In contrast to crystalline solar cells, solar cells made from amorphous semiconductors, such as amorphous silicon, are characterized as being easily fabricated on various kinds of substrates, such as glass, metal, resin, and so forth, at relatively low temperatures. Accordingly, fairly small-scale solar modules, where a solar module is defined as, for example, a structure having a passivating layer over connected solar cells, are typically fabricated by forming a solar cell element comprising layers of conductive metal oxide, amorphous semiconductor, and metal electrode on a glass substrate, and then passivating the structure by vacuum lamination of a resin sheet having an undercoated adhesive layer. Since a robust structure is required for practical use, it is necessary to strengthen this type of solar module, and as a result, larger-sized modules have usually been made by constructing an array of solar submodules on tempered or laminated glass, where each submodule comprises a conductive metal oxide layer, an amorphous semiconductor layer and a metal electrode layer fabricated on a glass substrate. After making the electrical contacts, the module is passivated by vacuum lamination of a resin sheet which is undercoated with an adhesive layer.

A major problem in fabricating this type of large-scale solar module is that, as described above, the manufacturing process is complex, consisting of several steps, such as arranging the solar submodules on the tempered glass, making the electrical connections, vacuum laminating and so forth, in addition to the submodule fabrication steps. Further, because expensive vacuum equipment is required, there are other problems of increased manufacturing cost and reduced reliability.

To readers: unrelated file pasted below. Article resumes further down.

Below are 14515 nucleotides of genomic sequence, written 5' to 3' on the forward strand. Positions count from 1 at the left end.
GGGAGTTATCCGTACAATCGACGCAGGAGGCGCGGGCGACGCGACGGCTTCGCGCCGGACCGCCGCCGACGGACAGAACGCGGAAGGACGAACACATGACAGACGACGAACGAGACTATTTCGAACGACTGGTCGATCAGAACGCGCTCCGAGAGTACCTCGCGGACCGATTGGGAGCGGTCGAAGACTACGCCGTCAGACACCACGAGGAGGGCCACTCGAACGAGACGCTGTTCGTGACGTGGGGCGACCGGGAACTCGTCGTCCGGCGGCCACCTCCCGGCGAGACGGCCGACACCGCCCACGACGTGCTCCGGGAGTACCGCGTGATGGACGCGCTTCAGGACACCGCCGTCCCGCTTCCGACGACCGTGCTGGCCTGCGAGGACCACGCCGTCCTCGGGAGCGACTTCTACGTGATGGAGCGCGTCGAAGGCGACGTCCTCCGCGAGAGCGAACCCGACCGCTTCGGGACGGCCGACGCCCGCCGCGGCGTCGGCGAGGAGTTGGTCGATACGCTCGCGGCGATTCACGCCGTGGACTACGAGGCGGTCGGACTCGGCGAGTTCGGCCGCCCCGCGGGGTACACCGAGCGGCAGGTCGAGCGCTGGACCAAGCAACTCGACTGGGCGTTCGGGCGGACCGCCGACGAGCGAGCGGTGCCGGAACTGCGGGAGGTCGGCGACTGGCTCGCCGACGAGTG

The present invention has been realized in consideration of these kinds of problems inherent in the previous technology, and accordingly, the object of this invention is to provide a solar module which can be effectively passivated by using simple steps and convenient techniques.

SUMMARY OF THE INVENTION

In accomplishing the foregoing and related objects, the present invention provides a solar module comprising:

(a) a conductive metal oxide layer;

(b) an amorphous semiconductor layer;

(c) a back metal electrode; and

(d) a passivating resin layer,

wherein the conductive metal oxide layer, the amorphous semiconductor layer, the back metal electrode, and the passivating resin layer are formed on a transparent substrate in this order, and the passivating resin layer comprises a hydrocarbon-based water vapor resistant barrier layer having a permeability to water vapor of not more than 1 g/m2 day at a thickness of 100 μm (measured according to ASTM E 96-53 T), with the water vapor barrier layer comprising a hydrocarbon-based polymer i.e. a polymer having a backbone consisting essentially of carbon and hydrogen. The hydrocarbon-based polymer typically has a terminal functional group which permits thermal curing by addition polymerization or condensation polymerization. Such functional groups may contain at least one of nitrogen, silicon, and oxygen in addition to carbon and hydrogen. For example, polyisobutylene has certain functional groups containing silicon as illustrated in Example 1, below. On the other hand, the hydrocarbon-based polymer does not include a fluorinated polyurethane.

In the solar module of the present invention, it is preferable that at least part of the passivating resin layer is formed by coating, and also that at least part of the passivating resin layer is thermally cured.